Killer - The Rules


Killer is a mock combat game for a large number of players. Each person has to try to survive whilst everyone else is 'killed'. The last person to be left alive is, not surprisingly, declared the winner. The game shall be open to people who live for much of the time within a five mile radius of Great St. Mary's Church in Cambridge city centre.


Everyone who wishes to play should provide the Umpire with :
  1. Full name
  2. College/Department if applicable
  3. E-mail address (full if not
  4. Your official address and if different the address at which you will be living (ie sleeping and spending a reasonable number of hours at) during the course of the game. In this game this will be given to your assassin, to prevent unfair advantage to those at colleges where the porters refuse to give out room numbers. Any player with a real-life psychopath trying to kill you, explain to the Umpire and you will be excused. Anyone with a real-life psychopath trying to kill them who wants to play Killer as well needs their head looking at. Should you become wanted, your official room address will be made public as well as your name (see WANTED LIST, below).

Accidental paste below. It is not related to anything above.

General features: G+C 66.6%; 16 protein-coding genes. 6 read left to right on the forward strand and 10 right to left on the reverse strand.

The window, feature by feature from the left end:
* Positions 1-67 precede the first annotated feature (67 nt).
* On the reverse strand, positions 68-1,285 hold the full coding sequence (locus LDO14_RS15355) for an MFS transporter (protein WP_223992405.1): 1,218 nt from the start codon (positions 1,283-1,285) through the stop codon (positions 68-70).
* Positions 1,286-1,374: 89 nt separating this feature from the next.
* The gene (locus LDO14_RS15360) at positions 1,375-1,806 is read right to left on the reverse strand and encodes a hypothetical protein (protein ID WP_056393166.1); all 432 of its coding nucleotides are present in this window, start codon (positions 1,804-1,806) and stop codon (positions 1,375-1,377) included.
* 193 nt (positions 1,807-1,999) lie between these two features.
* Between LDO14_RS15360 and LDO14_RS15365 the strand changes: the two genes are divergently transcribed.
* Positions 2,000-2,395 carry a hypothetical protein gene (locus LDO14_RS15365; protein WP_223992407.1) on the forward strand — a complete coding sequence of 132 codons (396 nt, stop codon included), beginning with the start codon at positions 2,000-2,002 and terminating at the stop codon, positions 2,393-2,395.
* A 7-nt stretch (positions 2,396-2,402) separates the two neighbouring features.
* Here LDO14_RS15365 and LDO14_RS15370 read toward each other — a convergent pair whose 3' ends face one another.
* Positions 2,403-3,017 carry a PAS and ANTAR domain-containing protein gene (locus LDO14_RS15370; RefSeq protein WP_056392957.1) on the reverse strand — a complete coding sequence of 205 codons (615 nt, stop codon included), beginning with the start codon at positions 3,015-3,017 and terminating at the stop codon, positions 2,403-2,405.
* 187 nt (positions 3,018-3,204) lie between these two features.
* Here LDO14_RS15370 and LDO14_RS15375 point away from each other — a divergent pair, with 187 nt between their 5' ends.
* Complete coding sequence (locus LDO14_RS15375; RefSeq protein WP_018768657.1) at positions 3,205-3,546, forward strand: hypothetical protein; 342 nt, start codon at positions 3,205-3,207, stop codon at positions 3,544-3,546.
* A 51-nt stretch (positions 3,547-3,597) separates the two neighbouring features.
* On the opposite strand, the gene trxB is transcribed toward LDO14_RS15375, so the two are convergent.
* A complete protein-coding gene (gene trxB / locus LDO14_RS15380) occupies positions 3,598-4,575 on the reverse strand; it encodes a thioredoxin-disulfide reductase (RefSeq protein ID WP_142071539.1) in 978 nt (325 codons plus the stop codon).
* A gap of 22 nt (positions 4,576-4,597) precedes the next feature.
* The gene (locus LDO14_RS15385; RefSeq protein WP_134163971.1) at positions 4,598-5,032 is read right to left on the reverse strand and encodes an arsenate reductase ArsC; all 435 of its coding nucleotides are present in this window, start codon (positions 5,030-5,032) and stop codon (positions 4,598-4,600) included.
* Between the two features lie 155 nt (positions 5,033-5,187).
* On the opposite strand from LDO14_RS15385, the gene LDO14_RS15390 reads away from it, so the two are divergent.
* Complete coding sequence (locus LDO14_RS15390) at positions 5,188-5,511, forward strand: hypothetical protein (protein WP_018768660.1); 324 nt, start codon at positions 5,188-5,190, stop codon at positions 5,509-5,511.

5. If you live relatively far from the city centre, brief details of city centre visits that you regularly make. I shall use my discretion in deciding which details to pass on to your assassins. The aim is to involve outliers more in the game, since trekking out to Girton to kill a target is usually only done by a few of the keenest players.
  6. Whether water weapons are allowed in your room i.e. if it contains anything which could be seriously damaged by being soaked (for example, your computer). Players should note that 'no water weapons' rooms must have a sign on the door declaring this.
Anyone found to have supplied false details to the Umpire will be disqualified, but I'm sure it's not necessary to say that.


  1. For any deliberate breach of the rules a player may be identified as a legitimate target for all other players, i.e. put on the wanted list, or, in serious cases, disqualified from playing.